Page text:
\$40

### Image of the Day Submit

IOTD | Top Screenshots

## Error: ...value of ESP was not properly saved...

Old topic!

Guest, the last post of this topic is over 60 days old and at this point you may not reply in this topic. If you wish to continue this conversation start a new topic.

5 replies to this topic

### #1James Leighe  Members

Posted 17 January 2012 - 03:27 AM

(C++, Visual Studio 2010)

I get the following error when my app returns:

"Run-Time Check Failure #0 - The value of ESP was not properly saved across a function call. This is usually a result of calling a function declared with one calling convention with a function pointer declared with a different calling convention."

But only if two things are true:
1) You start the app outside of the IDE and then attach to it when it breaks.
2) You call a function implemented in a lib.

This code will reproduce the error:

int __stdcall
WinMain( HINSTANCE hInstance, HINSTANCE hPrevInstance, char* lpCmdLine, int nCmdShow )
{
__debugbreak();
TestFn();

return 0;
}

(Code for lib not shown, but it would just implement 'TestFn()')

What's going on here?

edit:
Decided to show the code for the lib in case I'm doing that wrong:
test.h
bool TestFn( );


test.cpp

bool TestFn( )
{
return true;
}


### #2Hodgman  Moderators

Posted 17 January 2012 - 03:34 AM

This is usually a result of calling a function declared with one calling convention with a function pointer declared with a different calling convention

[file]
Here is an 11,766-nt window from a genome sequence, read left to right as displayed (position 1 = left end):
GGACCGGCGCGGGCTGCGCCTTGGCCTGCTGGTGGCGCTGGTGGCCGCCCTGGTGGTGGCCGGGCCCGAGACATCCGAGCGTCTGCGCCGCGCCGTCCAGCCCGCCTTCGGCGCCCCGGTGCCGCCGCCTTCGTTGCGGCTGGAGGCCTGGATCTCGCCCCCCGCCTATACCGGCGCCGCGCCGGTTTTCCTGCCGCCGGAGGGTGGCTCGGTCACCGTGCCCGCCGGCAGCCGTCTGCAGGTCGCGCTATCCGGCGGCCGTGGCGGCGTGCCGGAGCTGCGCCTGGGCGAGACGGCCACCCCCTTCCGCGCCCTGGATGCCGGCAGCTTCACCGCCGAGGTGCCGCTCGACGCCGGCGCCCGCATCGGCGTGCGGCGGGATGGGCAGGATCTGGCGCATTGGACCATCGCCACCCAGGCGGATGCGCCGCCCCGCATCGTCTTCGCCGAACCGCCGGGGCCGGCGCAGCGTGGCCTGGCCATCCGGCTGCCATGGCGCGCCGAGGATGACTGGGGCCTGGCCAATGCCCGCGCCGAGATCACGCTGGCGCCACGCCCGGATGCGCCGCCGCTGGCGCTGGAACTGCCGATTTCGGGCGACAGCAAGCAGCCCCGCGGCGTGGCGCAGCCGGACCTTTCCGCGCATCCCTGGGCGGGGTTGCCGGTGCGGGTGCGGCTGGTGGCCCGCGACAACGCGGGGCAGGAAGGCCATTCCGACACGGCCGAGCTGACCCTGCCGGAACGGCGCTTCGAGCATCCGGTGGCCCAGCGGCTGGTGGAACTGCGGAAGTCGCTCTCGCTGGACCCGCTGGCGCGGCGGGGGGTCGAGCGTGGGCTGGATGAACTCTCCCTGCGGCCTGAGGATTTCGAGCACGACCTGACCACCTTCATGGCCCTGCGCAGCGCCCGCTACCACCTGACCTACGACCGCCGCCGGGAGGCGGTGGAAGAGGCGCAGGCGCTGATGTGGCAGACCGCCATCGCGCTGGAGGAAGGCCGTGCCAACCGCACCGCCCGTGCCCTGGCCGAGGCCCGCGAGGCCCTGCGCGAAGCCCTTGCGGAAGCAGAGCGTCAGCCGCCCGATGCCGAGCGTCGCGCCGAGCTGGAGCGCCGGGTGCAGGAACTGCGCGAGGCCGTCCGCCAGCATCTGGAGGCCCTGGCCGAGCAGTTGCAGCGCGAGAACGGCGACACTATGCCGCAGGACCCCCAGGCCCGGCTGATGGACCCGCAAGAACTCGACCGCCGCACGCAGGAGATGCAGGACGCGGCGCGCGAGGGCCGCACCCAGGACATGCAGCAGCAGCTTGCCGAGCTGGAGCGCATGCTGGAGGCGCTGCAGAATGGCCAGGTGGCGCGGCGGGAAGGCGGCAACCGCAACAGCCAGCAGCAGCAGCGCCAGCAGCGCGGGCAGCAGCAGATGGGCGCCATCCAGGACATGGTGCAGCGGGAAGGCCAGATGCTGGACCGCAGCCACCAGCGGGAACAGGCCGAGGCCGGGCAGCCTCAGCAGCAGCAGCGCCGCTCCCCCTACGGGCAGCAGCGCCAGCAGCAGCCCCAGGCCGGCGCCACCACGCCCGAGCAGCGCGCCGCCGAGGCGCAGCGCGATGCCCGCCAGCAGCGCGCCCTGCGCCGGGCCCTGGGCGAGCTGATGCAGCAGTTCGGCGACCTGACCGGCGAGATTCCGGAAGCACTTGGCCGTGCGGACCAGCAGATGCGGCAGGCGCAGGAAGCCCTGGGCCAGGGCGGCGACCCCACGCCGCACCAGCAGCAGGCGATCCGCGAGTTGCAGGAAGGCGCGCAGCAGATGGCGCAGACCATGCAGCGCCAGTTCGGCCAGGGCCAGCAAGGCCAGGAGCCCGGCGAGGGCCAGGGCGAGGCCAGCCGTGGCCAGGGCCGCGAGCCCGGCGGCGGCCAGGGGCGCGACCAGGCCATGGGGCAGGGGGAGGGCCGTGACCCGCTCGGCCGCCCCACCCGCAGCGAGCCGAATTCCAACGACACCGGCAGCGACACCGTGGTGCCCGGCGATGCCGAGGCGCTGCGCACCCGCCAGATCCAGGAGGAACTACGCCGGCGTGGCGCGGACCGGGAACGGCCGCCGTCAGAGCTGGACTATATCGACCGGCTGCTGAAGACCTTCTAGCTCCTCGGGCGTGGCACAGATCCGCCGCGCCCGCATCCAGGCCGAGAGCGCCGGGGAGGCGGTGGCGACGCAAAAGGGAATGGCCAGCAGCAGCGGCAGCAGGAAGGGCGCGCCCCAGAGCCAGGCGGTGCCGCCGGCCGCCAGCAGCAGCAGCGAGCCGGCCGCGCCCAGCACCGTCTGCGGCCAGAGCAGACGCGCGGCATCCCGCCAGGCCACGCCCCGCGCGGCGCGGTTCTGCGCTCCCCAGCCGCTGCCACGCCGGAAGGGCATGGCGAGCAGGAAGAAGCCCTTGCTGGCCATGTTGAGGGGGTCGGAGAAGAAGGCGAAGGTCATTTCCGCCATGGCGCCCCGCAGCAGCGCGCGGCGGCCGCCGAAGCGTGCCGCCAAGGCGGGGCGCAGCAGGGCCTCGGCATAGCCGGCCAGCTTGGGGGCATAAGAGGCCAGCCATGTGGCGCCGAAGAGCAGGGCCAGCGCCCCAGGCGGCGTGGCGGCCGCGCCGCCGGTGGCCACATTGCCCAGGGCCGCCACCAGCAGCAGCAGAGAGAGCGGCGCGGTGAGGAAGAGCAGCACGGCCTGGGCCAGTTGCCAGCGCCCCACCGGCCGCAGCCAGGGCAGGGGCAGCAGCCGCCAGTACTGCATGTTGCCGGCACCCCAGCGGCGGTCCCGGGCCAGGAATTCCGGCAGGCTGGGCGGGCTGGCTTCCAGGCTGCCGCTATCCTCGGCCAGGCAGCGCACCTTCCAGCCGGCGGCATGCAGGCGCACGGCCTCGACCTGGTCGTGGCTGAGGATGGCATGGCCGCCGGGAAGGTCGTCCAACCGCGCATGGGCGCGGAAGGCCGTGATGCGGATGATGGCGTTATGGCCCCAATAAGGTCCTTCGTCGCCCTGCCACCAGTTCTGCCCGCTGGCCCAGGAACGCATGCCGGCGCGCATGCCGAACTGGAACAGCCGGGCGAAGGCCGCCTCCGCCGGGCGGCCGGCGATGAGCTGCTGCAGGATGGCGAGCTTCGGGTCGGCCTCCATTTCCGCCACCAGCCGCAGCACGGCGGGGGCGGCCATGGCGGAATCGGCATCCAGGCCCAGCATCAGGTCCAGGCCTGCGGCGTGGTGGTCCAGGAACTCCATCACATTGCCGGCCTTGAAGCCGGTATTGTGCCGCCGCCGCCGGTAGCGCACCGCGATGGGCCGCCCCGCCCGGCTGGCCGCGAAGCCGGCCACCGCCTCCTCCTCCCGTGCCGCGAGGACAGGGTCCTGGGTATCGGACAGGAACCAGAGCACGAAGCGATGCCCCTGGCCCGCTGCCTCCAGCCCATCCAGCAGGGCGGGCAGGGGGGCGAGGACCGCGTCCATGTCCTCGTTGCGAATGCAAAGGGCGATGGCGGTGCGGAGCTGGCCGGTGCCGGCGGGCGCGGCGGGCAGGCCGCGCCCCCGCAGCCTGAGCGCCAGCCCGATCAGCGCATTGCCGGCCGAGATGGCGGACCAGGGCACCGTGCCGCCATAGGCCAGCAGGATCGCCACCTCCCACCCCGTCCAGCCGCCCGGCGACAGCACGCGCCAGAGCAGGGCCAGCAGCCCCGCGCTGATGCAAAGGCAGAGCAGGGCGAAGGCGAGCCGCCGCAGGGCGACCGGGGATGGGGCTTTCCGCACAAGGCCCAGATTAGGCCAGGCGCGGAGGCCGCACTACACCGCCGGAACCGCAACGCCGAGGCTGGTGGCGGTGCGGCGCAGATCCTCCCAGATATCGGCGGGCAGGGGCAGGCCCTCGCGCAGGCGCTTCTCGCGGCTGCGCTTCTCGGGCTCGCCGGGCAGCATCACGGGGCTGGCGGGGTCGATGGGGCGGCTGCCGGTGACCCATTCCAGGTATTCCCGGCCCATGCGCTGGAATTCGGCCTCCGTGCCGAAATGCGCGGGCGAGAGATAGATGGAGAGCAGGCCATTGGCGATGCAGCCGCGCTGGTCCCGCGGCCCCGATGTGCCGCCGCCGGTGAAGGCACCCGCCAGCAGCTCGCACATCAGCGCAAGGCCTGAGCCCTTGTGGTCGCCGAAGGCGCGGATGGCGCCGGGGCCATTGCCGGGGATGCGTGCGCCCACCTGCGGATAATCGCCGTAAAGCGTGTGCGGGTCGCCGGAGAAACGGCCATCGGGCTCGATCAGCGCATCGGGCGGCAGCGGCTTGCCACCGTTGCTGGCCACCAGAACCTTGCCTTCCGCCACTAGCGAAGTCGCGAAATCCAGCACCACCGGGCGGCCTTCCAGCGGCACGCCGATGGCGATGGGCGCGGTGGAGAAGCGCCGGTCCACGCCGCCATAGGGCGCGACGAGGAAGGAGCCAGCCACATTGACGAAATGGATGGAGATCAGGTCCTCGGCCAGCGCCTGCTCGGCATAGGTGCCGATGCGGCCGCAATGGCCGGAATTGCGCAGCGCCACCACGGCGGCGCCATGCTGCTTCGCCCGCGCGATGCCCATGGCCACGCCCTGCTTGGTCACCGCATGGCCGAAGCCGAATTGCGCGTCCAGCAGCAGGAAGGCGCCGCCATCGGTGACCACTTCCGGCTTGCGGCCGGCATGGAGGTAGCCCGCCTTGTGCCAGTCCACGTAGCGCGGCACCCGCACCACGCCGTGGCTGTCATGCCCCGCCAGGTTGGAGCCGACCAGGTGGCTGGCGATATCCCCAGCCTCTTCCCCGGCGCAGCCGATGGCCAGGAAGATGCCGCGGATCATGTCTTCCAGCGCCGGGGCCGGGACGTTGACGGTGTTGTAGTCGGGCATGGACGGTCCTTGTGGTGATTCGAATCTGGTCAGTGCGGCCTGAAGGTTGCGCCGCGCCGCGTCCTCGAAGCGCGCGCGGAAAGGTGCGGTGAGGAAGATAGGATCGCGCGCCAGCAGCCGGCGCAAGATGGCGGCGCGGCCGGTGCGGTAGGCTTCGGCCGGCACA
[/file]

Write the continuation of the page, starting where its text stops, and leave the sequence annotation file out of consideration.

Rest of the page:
Either:
1) TestFn contains code with a buffer-overrun/etc that is corrupting the stack.
2) ^^What the error says: a function was compiled with one calling convention, but was called using another convention.

If (2), it's probably caused by the lib having been compiled using different compiler settings than your program, so that your program and the lib both have a different idea of what the default convention should be.

What happens if you use CALLBACK instead of __stdcall on winmain?

### #3James Leighe  Members

Posted 17 January 2012 - 04:00 AM

No dice on using 'CALLBACK'.

It couldn't be (1) since the fn just returns true, and (2) would be strange since I created new projects for the test and used fully default settings.

(I of course switched it to compile the lib as a lib but that's all)

Remember, it only happens when you run the app outside the IDE and then break in when the __debugbreak hits. If I debug it from within the IDE it runs fine!

EDIT:

I think I tested similar code on another PC and it did not have the issue, prompting me to reinstall windows.

Still have the error however. Could somehow be something about my PC.

### #4James Leighe  Members

Posted 20 January 2012 - 11:37 AM

Just to update this, it IS something with my PC. The error will not happen on any other PC I try it on.

So it's some kind of hardware issue.

### #5mhagain  Members

Posted 21 January 2012 - 08:09 AM

Are you overclocked? All manner of weird and seemingly impossible things can happen with overclocking... http://blogs.msdn.com/b/oldnewthing/archive/2005/04/12/407562.aspx

It appears that the gentleman thought C++ was extremely difficult and he was overjoyed that the machine was absorbing it; he understood that good C++ is difficult but the best C++ is well-nigh unintelligible.

### #6Matias Goldberg  Members

Posted 21 January 2012 - 09:03 AM

This usually happens when you're using an old DLL while linking against a new lib & header that was modified.
Most likely one of the DLLs your app is using in your PC is different (newer or older) and that's why you get the error.

From what it looks like your VC Studio debug CRT DLLs are miss-matched (or your release DLLs, which are installed from a redist like this one). Try reinstalling Visual Studio.